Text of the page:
The Dana of Irish (and Welsh) Mythology belonged to the Israelite Tribe of Dan. Indications exist that the Assyrians or their auxiliaries conquered Scandinavia in about 1200 BCE and the Danites may have reached Scandinavia after that date. Scandinavian Bronze Age Civilisation ended in about 500 BCE about which time the Dana from Scandinavia came to Ireland and to parts of Britain.

Cyprus is identified with Caphtor. It was one of the places the Philistines came out of.

[Genesis 10:14] AND PATHRUSIM, AND CASLUHIM, (OUT OF WHOM CAME PHILISTIM,) AND CAPHTORIM.

Cyprus remained a base of the Philistines and the struggle against them entailed capturing the island. After that the Danites had taken it over. One version of Scandinavian legend says that their ancestors came from an island named Asgard. Another version says that they came from the  Plain of Ida and the Don River area in Scythia (Southern Russia). Both versions are correct and apply to different migrating bodies. The term Asgard however when applied to their ancestral home evidently should apply most strictly to the island.

Jurgen Spanuth, Atlantis of the North (p.211), identifies Cyrpus with Asgard:
“The name ‘I Kaphtor’ [Hebrew for Isle of Caphtor] is a literal translation of ‘holmr Asgard’; both mean island of the heavenly pillar, or literally, island of the top of the pillar, island of the heaven-bearing beam.”

See also:
Question on Cyprus being part of Israel

See also the Map of the Promised Land according to Bar-Deroma

Some Facts About Cyprus

Cyprus was occupied by Britain in 1878 during the administration of Prime Minister Benjamin Disraeli.
British occupation continued until 1960. Cyprus facilitated protection of  the  sea route to India and Australia via the Suez Canal and was also important in the administration of “Palestine”.

Cyprus has a “Mediterranean” type climate, warm summers, rain in winter, moderate termperatures.
Natural resources include:
copper pyrites, asbestos, gypsum, timber, salt, marble, clay earth pigment.
In the past Cypus was important for its timber and forests still cover about 15% of the surface..
There is also an agricultural potential and a tourist industry.
At present water problems exist due to sparse rainfall, inroads of the Sea, and pollution of natural aquifers.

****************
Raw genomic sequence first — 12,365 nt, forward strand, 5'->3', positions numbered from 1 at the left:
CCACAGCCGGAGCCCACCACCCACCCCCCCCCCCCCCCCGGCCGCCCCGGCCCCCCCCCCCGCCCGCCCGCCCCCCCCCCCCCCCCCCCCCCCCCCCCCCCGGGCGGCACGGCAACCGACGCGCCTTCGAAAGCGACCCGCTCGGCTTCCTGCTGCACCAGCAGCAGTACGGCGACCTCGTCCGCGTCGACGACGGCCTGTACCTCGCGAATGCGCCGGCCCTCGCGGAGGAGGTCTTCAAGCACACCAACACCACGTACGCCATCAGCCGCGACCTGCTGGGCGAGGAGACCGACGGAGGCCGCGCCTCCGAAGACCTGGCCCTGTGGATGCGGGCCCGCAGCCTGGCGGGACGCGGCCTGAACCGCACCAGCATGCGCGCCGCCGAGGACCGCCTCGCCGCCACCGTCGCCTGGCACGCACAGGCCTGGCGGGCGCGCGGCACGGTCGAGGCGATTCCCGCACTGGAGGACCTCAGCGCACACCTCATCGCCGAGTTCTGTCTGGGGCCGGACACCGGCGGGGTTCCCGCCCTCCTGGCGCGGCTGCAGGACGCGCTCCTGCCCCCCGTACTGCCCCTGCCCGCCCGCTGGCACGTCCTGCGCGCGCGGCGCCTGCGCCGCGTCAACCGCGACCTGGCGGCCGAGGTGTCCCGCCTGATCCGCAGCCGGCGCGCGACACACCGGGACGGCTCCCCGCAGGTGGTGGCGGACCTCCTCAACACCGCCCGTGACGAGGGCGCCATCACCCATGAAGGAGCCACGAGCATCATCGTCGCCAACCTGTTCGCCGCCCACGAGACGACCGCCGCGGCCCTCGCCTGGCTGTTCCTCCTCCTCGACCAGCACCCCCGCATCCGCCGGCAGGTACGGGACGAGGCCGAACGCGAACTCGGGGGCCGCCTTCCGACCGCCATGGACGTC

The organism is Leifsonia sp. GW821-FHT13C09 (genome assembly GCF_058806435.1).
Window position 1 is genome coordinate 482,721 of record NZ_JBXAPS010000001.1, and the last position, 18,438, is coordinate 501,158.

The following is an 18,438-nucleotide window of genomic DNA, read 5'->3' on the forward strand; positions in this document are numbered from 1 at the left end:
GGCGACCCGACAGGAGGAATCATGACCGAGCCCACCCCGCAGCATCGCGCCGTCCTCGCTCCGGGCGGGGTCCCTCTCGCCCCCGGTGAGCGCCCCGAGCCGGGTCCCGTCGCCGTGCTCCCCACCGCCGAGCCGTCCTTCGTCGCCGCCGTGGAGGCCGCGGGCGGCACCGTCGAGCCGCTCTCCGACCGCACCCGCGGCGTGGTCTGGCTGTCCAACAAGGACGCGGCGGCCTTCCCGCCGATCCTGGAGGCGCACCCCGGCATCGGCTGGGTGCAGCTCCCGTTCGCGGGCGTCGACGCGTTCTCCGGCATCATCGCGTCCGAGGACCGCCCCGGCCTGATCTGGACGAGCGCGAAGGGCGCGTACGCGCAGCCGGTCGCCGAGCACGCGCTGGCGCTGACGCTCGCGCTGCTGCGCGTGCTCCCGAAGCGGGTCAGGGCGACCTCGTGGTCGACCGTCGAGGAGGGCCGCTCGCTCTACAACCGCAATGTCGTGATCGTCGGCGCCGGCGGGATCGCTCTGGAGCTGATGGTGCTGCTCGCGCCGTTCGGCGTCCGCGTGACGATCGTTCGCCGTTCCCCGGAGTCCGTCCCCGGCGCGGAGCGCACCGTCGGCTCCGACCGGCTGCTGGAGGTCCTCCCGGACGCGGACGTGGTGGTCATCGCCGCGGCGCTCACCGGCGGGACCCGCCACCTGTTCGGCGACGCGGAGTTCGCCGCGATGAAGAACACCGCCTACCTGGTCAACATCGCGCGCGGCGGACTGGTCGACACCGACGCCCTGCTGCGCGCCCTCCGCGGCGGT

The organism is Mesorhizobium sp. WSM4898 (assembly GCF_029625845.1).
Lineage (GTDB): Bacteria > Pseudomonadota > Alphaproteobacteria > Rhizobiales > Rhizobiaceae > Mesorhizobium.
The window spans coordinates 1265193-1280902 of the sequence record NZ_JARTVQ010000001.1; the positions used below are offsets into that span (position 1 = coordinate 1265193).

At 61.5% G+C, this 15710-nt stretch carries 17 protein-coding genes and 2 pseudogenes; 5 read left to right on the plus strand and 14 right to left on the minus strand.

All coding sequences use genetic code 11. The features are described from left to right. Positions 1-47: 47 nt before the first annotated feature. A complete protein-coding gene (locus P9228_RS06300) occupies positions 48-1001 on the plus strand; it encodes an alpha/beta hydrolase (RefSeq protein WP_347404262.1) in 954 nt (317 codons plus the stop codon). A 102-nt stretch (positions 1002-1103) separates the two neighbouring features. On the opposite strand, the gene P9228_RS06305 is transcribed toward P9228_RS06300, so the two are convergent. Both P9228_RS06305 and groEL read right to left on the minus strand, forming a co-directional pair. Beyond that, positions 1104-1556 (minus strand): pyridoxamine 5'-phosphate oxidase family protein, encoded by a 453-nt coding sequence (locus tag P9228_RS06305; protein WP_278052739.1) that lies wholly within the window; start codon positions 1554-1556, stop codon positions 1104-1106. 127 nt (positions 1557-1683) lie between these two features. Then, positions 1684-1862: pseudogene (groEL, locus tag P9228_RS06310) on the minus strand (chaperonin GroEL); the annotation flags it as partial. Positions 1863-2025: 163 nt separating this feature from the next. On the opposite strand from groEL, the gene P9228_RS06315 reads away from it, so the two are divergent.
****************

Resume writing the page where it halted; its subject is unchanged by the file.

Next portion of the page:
Control of the country is divided between the Greek (ca 80%) and Turkish (ca 20%) speaking populations who are in a state of subdued hostility towards each other. The population numbers more than 1200,000 people.

Cyprus produces citrus fruits, barley, potatoes, fishing, sheep, pigs, wine, clothing, and banking services.

3. Question: What Are the Boundaries of the Promised Land According to the Bible?
Answer: The Land of Israel stretches from the western confluences of the Nile Delta, encompasses all Sinai, part of Northern Arabia, Kuwait, Jordan, Lebanon, Syria, parts of Iraq, southeast Turkey, the island of Cyprus, and reaches along the Euphrates River and beyond.
The Biblical Borders of the Land of Israel



4. Will the Land of Israel Encompass North America?
Re
All the Israelites Will Come Back!
by Alexander Zephyr
http://www.britam.org/Complete.html

There are sources that the future borders of the Land of Israel will reach into Western Europe and encompass the British Isles (Eretz Chemda, 20, quotes Levush Mordecai in the name of the Chatam Sofer).
This opinion is based on the understanding of the Great Sea.

Numbers 34:6 As for the western border, you shall have the Great Sea for a border; this shall be your western border. 

The Great Sea is usually understood to mean the Mediterranean to the west of Israel.
There is what appears to be a minority opinion that it means the Atlantic Ocean but even this is not certain.
Rabbi Yehudah (Gittin 8a) says “the Great Sea for a border” means the Yam HaOkeanus which refers to the Atlantic Ocean.
What was Rabbi Yehudah referring to?
There are differences of opinion.
One view say he meant the area of the Mediterranean encompassed by a line from Alexandria northwards to Turkey and encompassing island in the Sea in between such as Cyprus. This accords with some other opinions.
See:

#3. Question: What Are the Boundaries of the Promised Land According to the Bible?

http://www.britam.org/Questions/QuesLand.html#Boundaries